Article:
Biography 36: Igor Dawid (1935- )
Igor Dawid was born in Central Europe in what was Romania but is now part of Ukraine. There wasn't any defining event or moment that set him on a scientific career, especially since there wasn't too much science taught in his high school. However, he recognized that science was interesting and important. After World War II, Dawid went to Vienna to study.
The University of Vienna didn't have a biochemistry curriculum and given a choice between pure biology or chemistry, Dawid chose chemistry. He finished a Ph.D. in chemistry in 1960. By this time, he realized that to further his career, he needed to work in the United States. With help from his Ph.D. advisor, he obtained a post-doctoral position at the Massachusetts Institute of Technology. It was here that he pursued a growing interest in biochemistry. He read an article in a journal that talked about the isolation of a "factor" that induced tissues to change their fate. Even though the article was retracted a few months later, Dawid's interest was piqued and he decided to go to Woods Hole for a course in this growing field of tissue-specific genes.
At Woods Hole, Dawid met James Ebert, the director of the Carnegie Institute and later the director of Woods Hole. Ebert invited Dawid to work at the Carnegie and in 1962, Dawid became a Fellow and worked with Don Brown. Brown was using the traditional embryologist's model, frogs, to study development. Frog embryos are large and changes are easily visible. Also, a lot was known about the various stages of development. Dawid adopted frogs as a model system and continued to use them when he moved to the National Institutes of Health in 1978.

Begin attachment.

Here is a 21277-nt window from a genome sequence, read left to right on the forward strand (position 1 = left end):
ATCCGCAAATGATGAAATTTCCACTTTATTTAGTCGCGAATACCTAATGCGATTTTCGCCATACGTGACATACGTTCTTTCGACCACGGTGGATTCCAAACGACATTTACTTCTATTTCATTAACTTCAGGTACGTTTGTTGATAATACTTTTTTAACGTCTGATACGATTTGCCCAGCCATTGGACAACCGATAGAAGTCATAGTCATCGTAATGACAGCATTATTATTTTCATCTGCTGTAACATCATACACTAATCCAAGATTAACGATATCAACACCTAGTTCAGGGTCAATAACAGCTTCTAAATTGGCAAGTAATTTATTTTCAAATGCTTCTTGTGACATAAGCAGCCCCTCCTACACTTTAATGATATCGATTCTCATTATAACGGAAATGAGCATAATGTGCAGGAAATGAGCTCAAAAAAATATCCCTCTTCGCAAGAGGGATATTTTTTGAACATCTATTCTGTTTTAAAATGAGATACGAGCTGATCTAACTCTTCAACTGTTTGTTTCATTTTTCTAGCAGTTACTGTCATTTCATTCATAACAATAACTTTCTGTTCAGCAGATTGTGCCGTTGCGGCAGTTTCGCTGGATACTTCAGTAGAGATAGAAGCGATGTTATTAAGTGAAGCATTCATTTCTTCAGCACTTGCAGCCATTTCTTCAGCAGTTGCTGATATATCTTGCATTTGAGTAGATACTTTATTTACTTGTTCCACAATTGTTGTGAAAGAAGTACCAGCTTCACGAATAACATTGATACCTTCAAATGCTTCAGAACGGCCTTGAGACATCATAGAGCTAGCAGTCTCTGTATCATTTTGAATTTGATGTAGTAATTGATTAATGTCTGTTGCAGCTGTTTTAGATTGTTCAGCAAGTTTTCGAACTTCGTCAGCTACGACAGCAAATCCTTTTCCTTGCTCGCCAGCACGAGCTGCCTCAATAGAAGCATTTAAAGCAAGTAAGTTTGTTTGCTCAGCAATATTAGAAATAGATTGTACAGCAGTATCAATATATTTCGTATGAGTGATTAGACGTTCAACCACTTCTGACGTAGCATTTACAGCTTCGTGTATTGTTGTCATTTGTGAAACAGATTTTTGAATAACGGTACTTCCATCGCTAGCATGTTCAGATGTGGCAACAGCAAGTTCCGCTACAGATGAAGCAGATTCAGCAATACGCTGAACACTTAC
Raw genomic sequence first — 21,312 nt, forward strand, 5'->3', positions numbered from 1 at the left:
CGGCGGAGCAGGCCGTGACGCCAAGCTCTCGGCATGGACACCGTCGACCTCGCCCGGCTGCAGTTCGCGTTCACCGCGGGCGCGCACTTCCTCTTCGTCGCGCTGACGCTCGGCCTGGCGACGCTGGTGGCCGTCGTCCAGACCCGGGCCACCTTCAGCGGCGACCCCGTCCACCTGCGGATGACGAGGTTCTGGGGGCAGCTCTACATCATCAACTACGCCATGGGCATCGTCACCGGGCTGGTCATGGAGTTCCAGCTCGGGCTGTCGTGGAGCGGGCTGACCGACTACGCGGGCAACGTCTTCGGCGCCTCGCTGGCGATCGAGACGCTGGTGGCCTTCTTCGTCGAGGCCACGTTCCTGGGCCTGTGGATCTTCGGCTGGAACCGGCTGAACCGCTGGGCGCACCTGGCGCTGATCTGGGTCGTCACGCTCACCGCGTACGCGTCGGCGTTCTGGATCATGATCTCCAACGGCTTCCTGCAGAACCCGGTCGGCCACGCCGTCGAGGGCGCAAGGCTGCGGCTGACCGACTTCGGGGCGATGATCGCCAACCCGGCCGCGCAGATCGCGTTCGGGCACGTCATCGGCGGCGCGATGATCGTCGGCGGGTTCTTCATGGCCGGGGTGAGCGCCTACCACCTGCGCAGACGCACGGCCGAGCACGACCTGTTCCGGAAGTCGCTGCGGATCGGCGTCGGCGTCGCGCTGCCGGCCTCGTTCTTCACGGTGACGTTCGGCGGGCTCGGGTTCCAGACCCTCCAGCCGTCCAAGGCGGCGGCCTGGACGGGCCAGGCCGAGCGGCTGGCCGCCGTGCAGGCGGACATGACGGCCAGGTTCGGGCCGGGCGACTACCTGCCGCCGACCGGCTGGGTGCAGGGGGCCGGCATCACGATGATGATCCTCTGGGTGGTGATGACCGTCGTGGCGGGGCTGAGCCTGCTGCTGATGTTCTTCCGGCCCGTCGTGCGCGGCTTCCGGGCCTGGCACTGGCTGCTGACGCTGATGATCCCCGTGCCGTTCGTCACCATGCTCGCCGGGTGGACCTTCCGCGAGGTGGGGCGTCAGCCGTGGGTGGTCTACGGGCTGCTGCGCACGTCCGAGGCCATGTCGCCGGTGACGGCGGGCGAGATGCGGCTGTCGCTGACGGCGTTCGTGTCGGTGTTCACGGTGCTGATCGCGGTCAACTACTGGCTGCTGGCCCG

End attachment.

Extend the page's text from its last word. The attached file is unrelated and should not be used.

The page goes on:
Tom Sargent joined his lab in the early '80s. And they began working on Sargent's idea of isolating differentially expressed mRNAs from different frog embryonic stages. The subtractive mRNA technique not only netted a lot of stage-specific mRNA, but worked surprisingly well in that the differential libraries had very little cross-stage contamination.
Dawid is currently the Acting Scientific Director of the National Institute of Child Health and Human Development. His lab in the Laboratory of Molecular Genetics Division works on differential gene expression in frogs and zebrafish.
Dawid has been the Editor-in-chief and now serves on the advisory board of the scientific journals Developmental Biology, and Proceedings of the National Academy. He has been the Associate Editor of other journals, Cell and Genes and Development. He enjoys classical music and is an opera buff.
Igor Dawid did some of the first differential gene expression studies using cDNA subtraction
gene expression studies, differential gene expression, frog embryos, james ebert, tom sargent, don brown, embryologist, dawid, model system
- ID: 16754
- Source: DNALC.DNAFTB
16740. Gallery 36: Differential Expression Data
Figure from Sargent and Dawid's differential expression experiment in frog embryos.
16755. Biography 36: Thomas Dean Sargent (1953- )
Tom Sargent did some of the first differential gene expression studies using cDNA subtraction.
16736. Animation 36: Different genes are active in different kinds of cells.
Igor Dawid and Thomas Sargent explain how they developed subtractive mRNA hybrization to find genes expressed by different cell types. Pat Brown and Steve Fodor show how genomes can be screened with DNA arrays and GeneChips™
16746. Video 36: Tom Sargent, clip 4
Sargent's gene library and comparisons with today's gene chips.
16748. Video 36: Tom Sargent, clip 6
Why use other animal models to study development?
16769. Gallery 37: Drosophila embryo showing the expression of hairy (yellow), a pair rule gene.
Drosophila embryo showing the expression of hairy (yellow), a pair rule gene.
16743. Video 36: Tom Sargent, clip 1
Part I: Theories on how organisms end up with differentiated cells.
16744. Video 36: Tom Sargent, clip 2
Part II: Theories on how organisms end up with differentiated cells.
15992. DNA microarrays
DNA microarrays provide the means to analyze patterns of gene expression at different timepoints in a living cell.
16747. Video 36: Tom Sargent, clip 5
Molecules that regulate development are similar in different organisms.